Friday, October 15, 2010

The Art of Collage

After reading William S. Burrughs The Cut-Up Method of Brion Gysin, I got inspired by the idea that not only can you make a collage of pictures or films, texts can also be rearranged and made into something new. As the article stated, "The cut-up method brings writers the collage, which has been used by painters for 50 years," the actual cut-up poem is exactly the art of collage. I found this cut-up poem from blogger Anna Lea's blog, people can grasp the idea of the relationship between cut-up poems and collage.
cut-up poems 4 by Anna Lea

The art of collage relates tightly to the art of found material. The idea brought collage to the modern media level. Bill Morrison's Decasia is an example of transforming random found material into art. Bill Morrison expressed his obsession to melted film by putting pieces of melted film together and transforming the mass into a whole new theatrical  experience. Judging from the entertaining aspect of the movie, I personally think Decasia is a piece of crap. It brought no enjoyment and excitement to me when I saw it, instead it made me want to escape from the theater and take a long drag of smoke to shake off the terrible disturbing image in my head. However, if you look at the film from the perspective of an artist, it actually expressed Morrison's fond for the art of decaying and fully reached its aesthetic purpose for himself. It is a nicely done piece of collage on film.

Because the art of collage involves a large amount of found material, copyright issues are inevitable in modern society. Personally I don't think art could be restrained by any of those commercialized titles like copyright or terms of fair use. However in reality, relative cases in regarding to copyright issues happened all the time. In 2005, a Chinese college student made a parody of the movie The Promise by director Chen Kaige with large amount of actual footage from the film. The parody got popular over the night, it seemed like every Chinese people who had an Internet accessible computer had heard of or seen it. The director ended up suing the student for copyright violation because it actually got more popular than the film. People ended up just watching the parody but not the film to get a sense of The Promise. I think the parody itself should be categorized as an independent piece of art because it was conveying a different idea. However, in the commercialized filed of film in China, it still could not be accepted by professional filmmakers.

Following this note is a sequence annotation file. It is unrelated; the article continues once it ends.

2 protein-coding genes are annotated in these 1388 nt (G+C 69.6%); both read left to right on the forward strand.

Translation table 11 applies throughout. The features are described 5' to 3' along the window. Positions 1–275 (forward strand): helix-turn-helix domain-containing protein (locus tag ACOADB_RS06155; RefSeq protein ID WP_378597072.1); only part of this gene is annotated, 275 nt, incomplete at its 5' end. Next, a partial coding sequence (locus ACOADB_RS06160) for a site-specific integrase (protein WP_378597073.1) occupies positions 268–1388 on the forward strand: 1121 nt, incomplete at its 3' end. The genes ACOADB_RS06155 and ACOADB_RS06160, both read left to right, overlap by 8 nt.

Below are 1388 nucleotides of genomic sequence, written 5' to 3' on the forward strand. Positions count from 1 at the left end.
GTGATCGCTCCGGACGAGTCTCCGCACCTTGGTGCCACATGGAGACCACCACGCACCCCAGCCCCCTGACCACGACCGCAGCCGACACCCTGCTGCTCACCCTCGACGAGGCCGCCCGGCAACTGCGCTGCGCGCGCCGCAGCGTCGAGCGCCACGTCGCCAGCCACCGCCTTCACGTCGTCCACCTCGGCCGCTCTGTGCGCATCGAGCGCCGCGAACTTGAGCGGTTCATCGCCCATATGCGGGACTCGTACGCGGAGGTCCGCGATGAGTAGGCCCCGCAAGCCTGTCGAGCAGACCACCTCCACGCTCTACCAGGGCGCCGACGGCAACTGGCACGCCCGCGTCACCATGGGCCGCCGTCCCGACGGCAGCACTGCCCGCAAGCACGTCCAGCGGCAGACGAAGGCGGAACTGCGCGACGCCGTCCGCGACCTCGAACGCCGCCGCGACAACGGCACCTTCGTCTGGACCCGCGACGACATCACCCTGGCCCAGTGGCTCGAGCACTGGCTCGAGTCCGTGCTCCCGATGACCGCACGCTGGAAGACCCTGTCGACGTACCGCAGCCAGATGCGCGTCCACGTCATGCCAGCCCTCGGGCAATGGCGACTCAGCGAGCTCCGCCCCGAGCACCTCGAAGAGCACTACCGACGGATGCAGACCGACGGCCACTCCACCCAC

Here is the parody of The Promise. ( it is in Chinese, but just get a sense of what it is)

Also I found this super hilarious Friday the 13th Parody on YouTube. It has the original footage of the movie, in addition, the artist has added sitcom laugh soundtrack in it. It is a total comedy now. Enjoy.


  1. So you thought Decasia wasn't entertaining, but thought it was a nice collage of images? So you are not entertained by collages? I didn't really think the film was entertaining per se, but I thought it could be beautiful. I feel like the idea of using a "cut up" method as an art form is interesting, but is not something I would personally want to do, which is why I was surprised that I really liked the example of cut up poetry you provided! Do you like the idea of "mashing up" images or words to create art? I couldn't extract a final opinion on the matter from this post.

  2. There is a difference between the parodies of films and transforming through collage, remix or cut-up method media into something new as Morrison did with Decasia. He wove together a narrative about human struggle and mortality and made connections of human decay to the decay of the nitrate film.